Computers are not magic boxes!

In today’s world, computers are everywhere. While most of us know how to use them for basic functions, there are still many people who are intimidated by the growing use of technology.

“I really think that many adults feel computers are magical, and that they don’t understand how they work,” explains Gary Armstrong, Senior Web Developer at Natural Factors. “When it comes down to it, computers are very simple calculators. If you take things back to the basics, a computer is a machine that decides whether to say ‘yes’ or ‘no’ very quickly. This is the concept behind coding.”

Gary insists that coding is about more than being a programmer. He expresses that it’s about logical thinking. The idea is being able to identify patterns and then knowing how to get the computer to repeat that pattern.

“You can use everything we learn about talking to computers in all areas of life,” says Gary. “We can teach children to use these computers as tools so that we can become creators, and coding helps us to do that.”


With a desire to share his passion for coding with his daughter, Gary came up with creative ways to teach the concept to children in grades 1–3. In 2017, he introduced coding using chocolate squares – breaking it down into binary numbers “1” (chocolate) or “0” (no chocolate). His idea was definitely a bit hit with the children and made the experience fun for everyone.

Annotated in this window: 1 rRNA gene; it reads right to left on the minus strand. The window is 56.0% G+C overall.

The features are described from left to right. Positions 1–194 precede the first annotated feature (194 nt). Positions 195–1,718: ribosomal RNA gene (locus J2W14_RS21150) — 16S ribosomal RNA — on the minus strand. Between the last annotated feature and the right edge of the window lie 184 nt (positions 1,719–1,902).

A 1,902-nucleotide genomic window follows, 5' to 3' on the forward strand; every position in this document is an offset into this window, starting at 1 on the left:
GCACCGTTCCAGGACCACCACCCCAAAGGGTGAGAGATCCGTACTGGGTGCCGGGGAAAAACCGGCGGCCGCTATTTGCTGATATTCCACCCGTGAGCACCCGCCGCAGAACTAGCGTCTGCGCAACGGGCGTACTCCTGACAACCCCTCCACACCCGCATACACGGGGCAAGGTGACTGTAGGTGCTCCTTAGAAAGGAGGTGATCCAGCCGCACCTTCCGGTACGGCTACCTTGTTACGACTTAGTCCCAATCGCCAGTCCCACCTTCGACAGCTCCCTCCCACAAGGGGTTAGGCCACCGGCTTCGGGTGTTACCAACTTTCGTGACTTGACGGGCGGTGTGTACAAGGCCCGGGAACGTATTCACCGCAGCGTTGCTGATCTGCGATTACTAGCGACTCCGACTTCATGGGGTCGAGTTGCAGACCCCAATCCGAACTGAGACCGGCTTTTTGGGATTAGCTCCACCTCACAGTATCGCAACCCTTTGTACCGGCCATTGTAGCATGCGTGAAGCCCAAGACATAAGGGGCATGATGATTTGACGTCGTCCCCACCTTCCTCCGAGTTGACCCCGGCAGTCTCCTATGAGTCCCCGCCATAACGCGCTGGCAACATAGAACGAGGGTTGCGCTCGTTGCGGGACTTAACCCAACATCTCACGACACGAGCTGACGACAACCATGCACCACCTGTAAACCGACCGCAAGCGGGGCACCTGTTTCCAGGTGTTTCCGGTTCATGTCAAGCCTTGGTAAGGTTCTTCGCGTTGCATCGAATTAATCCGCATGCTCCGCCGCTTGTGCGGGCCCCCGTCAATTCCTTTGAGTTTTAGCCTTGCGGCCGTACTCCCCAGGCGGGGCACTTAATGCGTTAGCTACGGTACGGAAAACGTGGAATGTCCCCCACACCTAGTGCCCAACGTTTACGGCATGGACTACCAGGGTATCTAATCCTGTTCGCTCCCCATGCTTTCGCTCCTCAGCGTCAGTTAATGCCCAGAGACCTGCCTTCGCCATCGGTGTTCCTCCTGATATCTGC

“Mr. Armstrong has been an amazing influence on how the students see themselves as programmers,” acknowledged Yong Yong Chan, Nootka Elementary School Teacher. [He] has truly helped lead the students towards the path of programming in the future.”

With the fundamentals in place, Gary wanted to build on last year’s knowledge of how information is coded for computers and teach the children some basics about writing a program using a Lego maze. This year’s challenge will be to navigate a character through the maze using a series of basic commands, such as “go forward” and “turn left”. When the children pick up on the repetitiveness of the commands, Gary will introduce the idea of loops to show them that you can instruct a computer to repeat a step many times. His hope is that they will get to the stage where he can discuss algorithms, which is the start of creating their own computer program. Now talk about making learning fun!

Gary points out that as consumers of technology, there is so much focus on how it impacts our lives. “If you know how to code, then you can tell the computer what to do. You go from being a consumer of technology to a creator of technology – a creator of wonderful things. This can empower children to do whatever they want to do!”